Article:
The Financial Ombudsman Service (FOS) has released figures for the complaints it received, and the cases it closed, during the period April to June 2015, which represents the first quarter of its financial year.

As in previous time periods, the three month period shows that the FOS upheld a high proportion of the complaints it received regarding payment protection insurance (PPI), payday lending and credit broking activities.

The FOS upheld 51% of the cases it closed between April and June, which is a reduction from the 62% decided in favour of the client during the financial year ending March 31 2015. However, the following areas all saw a larger than average proportion of complaints upheld:

• PPI (74%)
• Credit broking (69%)
• Payday loans (68%)
• Card protection insurance (68%)
• Catalogue shopping (53%)
• Store cards (52%)

PPI has been mis-sold on a massive scale over a number of years. Large numbers of complaints are still being made by consumers who allege that the insurance was unsuitable, or that the insurance was added to their loan without their knowledge or consent. The FOS is also reporting increasing numbers of complaints from consumers who believe that their provider has offered insufficient compensation.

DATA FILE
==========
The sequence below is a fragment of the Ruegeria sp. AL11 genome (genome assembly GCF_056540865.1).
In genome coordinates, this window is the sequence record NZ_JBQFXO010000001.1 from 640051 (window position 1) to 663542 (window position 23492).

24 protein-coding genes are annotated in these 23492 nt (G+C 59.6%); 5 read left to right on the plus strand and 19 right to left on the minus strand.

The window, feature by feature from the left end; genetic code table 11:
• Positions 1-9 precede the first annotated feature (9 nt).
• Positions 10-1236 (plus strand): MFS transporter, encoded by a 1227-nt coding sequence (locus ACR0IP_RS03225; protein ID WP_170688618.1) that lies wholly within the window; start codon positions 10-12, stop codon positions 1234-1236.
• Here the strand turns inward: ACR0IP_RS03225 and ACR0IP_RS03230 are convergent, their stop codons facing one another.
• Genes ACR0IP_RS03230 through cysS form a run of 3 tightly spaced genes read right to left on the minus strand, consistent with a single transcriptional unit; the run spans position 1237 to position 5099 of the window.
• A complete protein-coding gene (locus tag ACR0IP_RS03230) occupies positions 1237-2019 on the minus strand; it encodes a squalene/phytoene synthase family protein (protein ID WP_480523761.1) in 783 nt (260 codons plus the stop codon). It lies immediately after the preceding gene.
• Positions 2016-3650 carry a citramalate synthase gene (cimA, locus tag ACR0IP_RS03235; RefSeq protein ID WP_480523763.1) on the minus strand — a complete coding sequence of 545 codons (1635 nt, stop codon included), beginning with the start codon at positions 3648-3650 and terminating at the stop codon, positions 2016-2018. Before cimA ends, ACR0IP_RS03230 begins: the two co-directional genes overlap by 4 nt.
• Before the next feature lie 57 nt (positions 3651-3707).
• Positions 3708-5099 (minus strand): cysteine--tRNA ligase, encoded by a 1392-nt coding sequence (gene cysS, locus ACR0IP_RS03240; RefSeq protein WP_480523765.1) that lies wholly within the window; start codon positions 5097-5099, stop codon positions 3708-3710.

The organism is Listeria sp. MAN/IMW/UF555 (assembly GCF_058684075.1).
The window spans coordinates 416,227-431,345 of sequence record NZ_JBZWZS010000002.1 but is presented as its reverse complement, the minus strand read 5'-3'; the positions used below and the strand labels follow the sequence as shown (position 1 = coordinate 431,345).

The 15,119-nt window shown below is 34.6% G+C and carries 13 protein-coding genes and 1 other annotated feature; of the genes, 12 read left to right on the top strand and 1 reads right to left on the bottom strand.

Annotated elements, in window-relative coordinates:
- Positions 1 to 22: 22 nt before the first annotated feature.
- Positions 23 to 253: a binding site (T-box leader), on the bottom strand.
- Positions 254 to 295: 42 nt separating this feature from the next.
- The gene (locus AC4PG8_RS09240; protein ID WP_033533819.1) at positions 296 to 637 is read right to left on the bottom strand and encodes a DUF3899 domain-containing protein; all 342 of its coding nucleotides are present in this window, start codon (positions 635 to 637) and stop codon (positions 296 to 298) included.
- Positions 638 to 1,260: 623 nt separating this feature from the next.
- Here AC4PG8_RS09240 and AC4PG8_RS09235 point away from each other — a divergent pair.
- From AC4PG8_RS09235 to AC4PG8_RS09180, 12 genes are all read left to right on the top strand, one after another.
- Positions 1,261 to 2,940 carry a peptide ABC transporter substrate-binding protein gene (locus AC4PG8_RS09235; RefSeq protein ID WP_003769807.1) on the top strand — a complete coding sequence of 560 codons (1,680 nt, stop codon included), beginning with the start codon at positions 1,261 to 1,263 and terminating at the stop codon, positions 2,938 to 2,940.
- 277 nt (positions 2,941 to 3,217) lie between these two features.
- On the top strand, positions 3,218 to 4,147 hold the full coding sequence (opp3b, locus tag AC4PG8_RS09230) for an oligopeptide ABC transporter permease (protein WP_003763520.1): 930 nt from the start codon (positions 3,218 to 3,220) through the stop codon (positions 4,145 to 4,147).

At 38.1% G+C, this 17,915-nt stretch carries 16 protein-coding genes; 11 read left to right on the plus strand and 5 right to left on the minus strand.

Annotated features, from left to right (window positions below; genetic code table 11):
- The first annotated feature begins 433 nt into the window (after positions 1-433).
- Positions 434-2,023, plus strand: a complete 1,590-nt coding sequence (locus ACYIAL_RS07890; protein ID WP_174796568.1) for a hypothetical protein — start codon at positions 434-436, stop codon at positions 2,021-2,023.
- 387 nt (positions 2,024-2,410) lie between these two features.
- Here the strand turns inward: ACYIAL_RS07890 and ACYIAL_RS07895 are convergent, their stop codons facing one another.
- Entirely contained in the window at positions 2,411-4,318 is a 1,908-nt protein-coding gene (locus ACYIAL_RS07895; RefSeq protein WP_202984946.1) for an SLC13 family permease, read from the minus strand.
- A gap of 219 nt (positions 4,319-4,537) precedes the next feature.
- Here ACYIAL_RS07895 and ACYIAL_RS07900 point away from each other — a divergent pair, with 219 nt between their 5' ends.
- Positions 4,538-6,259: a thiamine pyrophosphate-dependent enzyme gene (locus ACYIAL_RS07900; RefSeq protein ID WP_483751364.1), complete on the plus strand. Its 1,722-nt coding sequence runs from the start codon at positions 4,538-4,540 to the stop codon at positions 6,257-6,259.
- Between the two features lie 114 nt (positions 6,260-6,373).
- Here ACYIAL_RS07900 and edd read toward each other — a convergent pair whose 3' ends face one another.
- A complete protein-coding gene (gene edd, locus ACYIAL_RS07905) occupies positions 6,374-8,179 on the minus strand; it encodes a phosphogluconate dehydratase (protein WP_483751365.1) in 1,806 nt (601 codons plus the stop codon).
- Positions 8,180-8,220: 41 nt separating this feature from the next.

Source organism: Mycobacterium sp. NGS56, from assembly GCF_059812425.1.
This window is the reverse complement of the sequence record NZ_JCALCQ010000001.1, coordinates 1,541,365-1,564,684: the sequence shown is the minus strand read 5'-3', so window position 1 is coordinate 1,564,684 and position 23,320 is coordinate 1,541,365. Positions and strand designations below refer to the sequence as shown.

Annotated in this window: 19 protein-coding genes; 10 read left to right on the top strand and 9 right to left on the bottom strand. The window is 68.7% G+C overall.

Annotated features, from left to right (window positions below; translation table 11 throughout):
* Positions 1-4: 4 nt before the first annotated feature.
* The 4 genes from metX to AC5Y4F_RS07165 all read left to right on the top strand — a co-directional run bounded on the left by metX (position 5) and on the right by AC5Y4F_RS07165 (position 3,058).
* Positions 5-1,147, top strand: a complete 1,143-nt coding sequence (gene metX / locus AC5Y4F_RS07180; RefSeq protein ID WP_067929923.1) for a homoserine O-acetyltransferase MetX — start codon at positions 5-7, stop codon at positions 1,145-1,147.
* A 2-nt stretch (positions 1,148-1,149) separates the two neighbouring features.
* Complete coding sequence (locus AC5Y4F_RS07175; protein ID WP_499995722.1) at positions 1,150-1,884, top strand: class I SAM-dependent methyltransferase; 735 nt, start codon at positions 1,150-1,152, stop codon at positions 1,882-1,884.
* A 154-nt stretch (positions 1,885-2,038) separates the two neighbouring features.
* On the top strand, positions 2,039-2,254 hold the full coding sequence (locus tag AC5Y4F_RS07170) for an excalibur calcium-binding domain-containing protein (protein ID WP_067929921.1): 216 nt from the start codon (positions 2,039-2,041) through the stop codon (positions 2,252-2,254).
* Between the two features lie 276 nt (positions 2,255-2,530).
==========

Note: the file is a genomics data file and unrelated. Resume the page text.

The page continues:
The FOS has previously spoken of its concerns regarding credit brokers, particularly those that broker payday loans. It said that many customers were having fees taken from them by brokers who never managed to arrange a loan, and that in some cases customers were being charged multiple fees as their details were passed on to numerous other brokers. Many were misled into believing that the firm they were dealing with was actually a lender.

Common issues in payday loan complaints include affordability issues, the impact of a loan on a person’s credit score, use of continuous payment authority and disputes over whether the customer ever actually took out a loan.

89,935 new complaints were received during the quarter, of which 49,377 (55%) concerned PPI. The second most complained about area is packaged bank accounts (PBAs), which accounted for 12,119 new cases (13% of the total). The PPI figure for the period is less than one quarter of the number received during the whole 2014/15 financial year, but there is evidence that complaints about PBAs and payday loans are rising significantly. The first quarter total of complaints about PBAs was as high as 57% of the figure for the entire previous 12 months, while for payday loans the first quarter figure (457) represents 39% of the previous year’s total. However, in the first quarter only 10% of PBA complaints were upheld.

Claims management companies have been asked by their regulator, the Ministry of Justice, to consider past FOS decisions when deciding whether to pursue claims.

The figures also serve as a further reminder for payday lenders and credit brokers to raise their game, in order to avoid having to pay compensation for upheld complaints.

The information shown in this article was correct at the time of publication. Articles are not routinely reviewed and as such are not updated. Please be aware the facts, circumstances or legal position may change after publication of the article.